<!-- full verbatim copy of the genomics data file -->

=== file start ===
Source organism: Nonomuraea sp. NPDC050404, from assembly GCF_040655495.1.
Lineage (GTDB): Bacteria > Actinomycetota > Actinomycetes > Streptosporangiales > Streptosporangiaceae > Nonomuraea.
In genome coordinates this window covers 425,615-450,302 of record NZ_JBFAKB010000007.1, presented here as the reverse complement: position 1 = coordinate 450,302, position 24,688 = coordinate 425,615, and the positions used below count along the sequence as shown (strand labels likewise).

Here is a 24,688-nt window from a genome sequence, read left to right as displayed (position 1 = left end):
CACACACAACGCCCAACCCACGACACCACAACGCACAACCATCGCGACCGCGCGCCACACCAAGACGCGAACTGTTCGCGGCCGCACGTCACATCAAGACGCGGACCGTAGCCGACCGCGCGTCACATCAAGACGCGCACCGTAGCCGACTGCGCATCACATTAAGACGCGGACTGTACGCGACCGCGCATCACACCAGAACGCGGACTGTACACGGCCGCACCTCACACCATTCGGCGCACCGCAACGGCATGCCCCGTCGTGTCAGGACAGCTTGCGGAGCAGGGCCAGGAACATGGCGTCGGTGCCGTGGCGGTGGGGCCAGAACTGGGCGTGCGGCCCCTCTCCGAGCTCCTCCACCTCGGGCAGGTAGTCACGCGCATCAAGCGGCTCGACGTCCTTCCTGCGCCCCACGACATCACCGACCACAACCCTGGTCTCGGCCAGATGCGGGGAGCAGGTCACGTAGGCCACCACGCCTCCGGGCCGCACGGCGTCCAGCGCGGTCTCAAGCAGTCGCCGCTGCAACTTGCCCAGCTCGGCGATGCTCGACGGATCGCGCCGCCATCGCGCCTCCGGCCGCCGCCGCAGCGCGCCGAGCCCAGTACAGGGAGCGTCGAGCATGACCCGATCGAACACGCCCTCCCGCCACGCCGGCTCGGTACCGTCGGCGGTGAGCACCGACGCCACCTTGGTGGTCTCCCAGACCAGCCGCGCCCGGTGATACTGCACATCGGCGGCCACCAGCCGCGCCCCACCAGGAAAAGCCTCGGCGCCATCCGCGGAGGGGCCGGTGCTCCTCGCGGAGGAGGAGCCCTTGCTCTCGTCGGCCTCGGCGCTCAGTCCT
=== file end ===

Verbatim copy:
Source organism: Nonomuraea sp. NPDC050404, from assembly GCF_040655495.1.
Lineage (GTDB): Bacteria > Actinomycetota > Actinomycetes > Streptosporangiales > Streptosporangiaceae > Nonomuraea.
In genome coordinates this window covers 425,615-450,302 of record NZ_JBFAKB010000007.1, presented here as the reverse complement: position 1 = coordinate 450,302, position 24,688 = coordinate 425,615, and the positions used below count along the sequence as shown (strand labels likewise).

Here is a 24,688-nt window from a genome sequence, read left to right as displayed (position 1 = left end):
CACACACAACGCCCAACCCACGACACCACAACGCACAACCATCGCGACCGCGCGCCACACCAAGACGCGAACTGTTCGCGGCCGCACGTCACATCAAGACGCGGACCGTAGCCGACCGCGCGTCACATCAAGACGCGCACCGTAGCCGACTGCGCATCACATTAAGACGCGGACTGTACGCGACCGCGCATCACACCAGAACGCGGACTGTACACGGCCGCACCTCACACCATTCGGCGCACCGCAACGGCATGCCCCGTCGTGTCAGGACAGCTTGCGGAGCAGGGCCAGGAACATGGCGTCGGTGCCGTGGCGGTGGGGCCAGAACTGGGCGTGCGGCCCCTCTCCGAGCTCCTCCACCTCGGGCAGGTAGTCACGCGCATCAAGCGGCTCGACGTCCTTCCTGCGCCCCACGACATCACCGACCACAACCCTGGTCTCGGCCAGATGCGGGGAGCAGGTCACGTAGGCCACCACGCCTCCGGGCCGCACGGCGTCCAGCGCGGTCTCAAGCAGTCGCCGCTGCAACTTGCCCAGCTCGGCGATGCTCGACGGATCGCGCCGCCATCGCGCCTCCGGCCGCCGCCGCAGCGCGCCGAGCCCAGTACAGGGAGCGTCGAGCATGACCCGATCGAACACGCCCTCCCGCCACGCCGGCTCGGTACCGTCGGCGGTGAGCACCGACGCCACCTTGGTGGTCTCCCAGACCAGCCGCGCCCGGTGATACTGCACATCGGCGGCCACCAGCCGCGCCCCACCAGGAAAAGCCTCGGCGCCATCCGCGGAGGGGCCGGTGCTCCTCGCGGAGGAGGAGCCCTTGCTCTCGTCGGCCTCGGCGCTCAGTCCT